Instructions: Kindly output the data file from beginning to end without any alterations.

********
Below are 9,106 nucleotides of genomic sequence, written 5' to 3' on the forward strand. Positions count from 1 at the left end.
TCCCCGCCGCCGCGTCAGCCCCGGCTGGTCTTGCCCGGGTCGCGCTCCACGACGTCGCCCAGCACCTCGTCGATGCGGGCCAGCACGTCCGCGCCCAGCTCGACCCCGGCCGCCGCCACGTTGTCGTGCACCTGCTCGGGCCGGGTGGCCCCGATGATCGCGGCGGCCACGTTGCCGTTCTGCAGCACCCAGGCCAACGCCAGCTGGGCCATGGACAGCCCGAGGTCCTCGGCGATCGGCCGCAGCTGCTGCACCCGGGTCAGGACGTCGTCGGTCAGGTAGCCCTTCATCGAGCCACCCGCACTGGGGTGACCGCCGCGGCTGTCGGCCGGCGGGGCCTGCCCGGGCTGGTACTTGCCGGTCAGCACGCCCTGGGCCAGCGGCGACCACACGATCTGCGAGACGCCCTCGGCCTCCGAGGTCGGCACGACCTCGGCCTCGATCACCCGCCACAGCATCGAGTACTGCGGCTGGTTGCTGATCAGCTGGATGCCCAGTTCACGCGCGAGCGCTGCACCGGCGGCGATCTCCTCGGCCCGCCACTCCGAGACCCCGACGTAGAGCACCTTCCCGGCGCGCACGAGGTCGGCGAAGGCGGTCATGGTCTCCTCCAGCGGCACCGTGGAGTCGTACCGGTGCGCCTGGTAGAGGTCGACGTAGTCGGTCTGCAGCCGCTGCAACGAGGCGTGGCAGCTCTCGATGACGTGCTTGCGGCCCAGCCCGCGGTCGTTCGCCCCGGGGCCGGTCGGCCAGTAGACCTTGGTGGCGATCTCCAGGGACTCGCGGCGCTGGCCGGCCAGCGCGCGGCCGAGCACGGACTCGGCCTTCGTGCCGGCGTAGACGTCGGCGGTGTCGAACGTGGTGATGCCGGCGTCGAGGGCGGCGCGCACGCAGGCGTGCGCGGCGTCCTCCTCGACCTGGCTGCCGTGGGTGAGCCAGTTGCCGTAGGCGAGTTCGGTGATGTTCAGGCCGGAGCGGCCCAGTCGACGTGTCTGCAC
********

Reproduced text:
Below are 9,106 nucleotides of genomic sequence, written 5' to 3' on the forward strand. Positions count from 1 at the left end.
TCCCCGCCGCCGCGTCAGCCCCGGCTGGTCTTGCCCGGGTCGCGCTCCACGACGTCGCCCAGCACCTCGTCGATGCGGGCCAGCACGTCCGCGCCCAGCTCGACCCCGGCCGCCGCCACGTTGTCGTGCACCTGCTCGGGCCGGGTGGCCCCGATGATCGCGGCGGCCACGTTGCCGTTCTGCAGCACCCAGGCCAACGCCAGCTGGGCCATGGACAGCCCGAGGTCCTCGGCGATCGGCCGCAGCTGCTGCACCCGGGTCAGGACGTCGTCGGTCAGGTAGCCCTTCATCGAGCCACCCGCACTGGGGTGACCGCCGCGGCTGTCGGCCGGCGGGGCCTGCCCGGGCTGGTACTTGCCGGTCAGCACGCCCTGGGCCAGCGGCGACCACACGATCTGCGAGACGCCCTCGGCCTCCGAGGTCGGCACGACCTCGGCCTCGATCACCCGCCACAGCATCGAGTACTGCGGCTGGTTGCTGATCAGCTGGATGCCCAGTTCACGCGCGAGCGCTGCACCGGCGGCGATCTCCTCGGCCCGCCACTCCGAGACCCCGACGTAGAGCACCTTCCCGGCGCGCACGAGGTCGGCGAAGGCGGTCATGGTCTCCTCCAGCGGCACCGTGGAGTCGTACCGGTGCGCCTGGTAGAGGTCGACGTAGTCGGTCTGCAGCCGCTGCAACGAGGCGTGGCAGCTCTCGATGACGTGCTTGCGGCCCAGCCCGCGGTCGTTCGCCCCGGGGCCGGTCGGCCAGTAGACCTTGGTGGCGATCTCCAGGGACTCGCGGCGCTGGCCGGCCAGCGCGCGGCCGAGCACGGACTCGGCCTTCGTGCCGGCGTAGACGTCGGCGGTGTCGAACGTGGTGATGCCGGCGTCGAGGGCGGCGCGCACGCAGGCGTGCGCGGCGTCCTCCTCGACCTGGCTGCCGTGGGTGAGCCAGTTGCCGTAGGCGAGTTCGGTGATGTTCAGGCCGGAGCGGCCCAGTCGACGTGTCTGCAC